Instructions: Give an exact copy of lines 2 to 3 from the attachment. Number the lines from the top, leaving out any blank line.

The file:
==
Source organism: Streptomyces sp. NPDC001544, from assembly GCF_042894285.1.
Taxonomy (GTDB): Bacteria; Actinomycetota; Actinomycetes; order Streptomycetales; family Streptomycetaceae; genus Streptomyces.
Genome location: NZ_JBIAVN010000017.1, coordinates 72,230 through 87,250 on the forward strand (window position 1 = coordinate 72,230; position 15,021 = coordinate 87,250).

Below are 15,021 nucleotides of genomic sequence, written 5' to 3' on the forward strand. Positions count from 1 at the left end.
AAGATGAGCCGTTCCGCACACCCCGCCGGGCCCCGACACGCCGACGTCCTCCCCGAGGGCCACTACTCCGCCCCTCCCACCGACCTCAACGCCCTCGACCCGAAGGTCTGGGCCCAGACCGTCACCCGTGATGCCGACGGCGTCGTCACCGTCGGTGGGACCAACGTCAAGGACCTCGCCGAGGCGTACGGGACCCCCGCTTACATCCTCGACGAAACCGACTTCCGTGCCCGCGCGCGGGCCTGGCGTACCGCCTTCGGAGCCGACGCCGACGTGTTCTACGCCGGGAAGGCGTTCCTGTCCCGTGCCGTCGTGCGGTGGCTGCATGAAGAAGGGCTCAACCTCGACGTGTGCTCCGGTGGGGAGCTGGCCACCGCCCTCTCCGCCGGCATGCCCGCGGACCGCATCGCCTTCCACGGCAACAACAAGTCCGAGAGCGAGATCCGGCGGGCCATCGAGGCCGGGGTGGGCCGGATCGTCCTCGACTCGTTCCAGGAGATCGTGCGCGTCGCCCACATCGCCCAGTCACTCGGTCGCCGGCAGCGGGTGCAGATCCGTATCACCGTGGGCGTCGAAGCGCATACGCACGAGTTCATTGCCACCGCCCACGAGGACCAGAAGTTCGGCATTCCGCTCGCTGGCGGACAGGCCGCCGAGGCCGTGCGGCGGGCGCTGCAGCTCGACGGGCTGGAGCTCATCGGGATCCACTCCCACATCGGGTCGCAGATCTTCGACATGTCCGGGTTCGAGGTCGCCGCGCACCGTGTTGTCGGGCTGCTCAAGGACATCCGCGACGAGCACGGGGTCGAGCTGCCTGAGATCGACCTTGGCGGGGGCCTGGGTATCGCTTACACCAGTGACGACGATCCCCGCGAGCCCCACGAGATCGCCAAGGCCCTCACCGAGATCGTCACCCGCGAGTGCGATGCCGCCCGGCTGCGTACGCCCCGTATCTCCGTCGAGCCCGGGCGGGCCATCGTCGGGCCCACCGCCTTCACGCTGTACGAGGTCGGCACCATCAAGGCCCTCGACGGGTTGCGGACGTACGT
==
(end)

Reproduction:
Taxonomy (GTDB): Bacteria; Actinomycetota; Actinomycetes; order Streptomycetales; family Streptomycetaceae; genus Streptomyces.
Genome location: NZ_JBIAVN010000017.1, coordinates 72,230 through 87,250 on the forward strand (window position 1 = coordinate 72,230; position 15,021 = coordinate 87,250).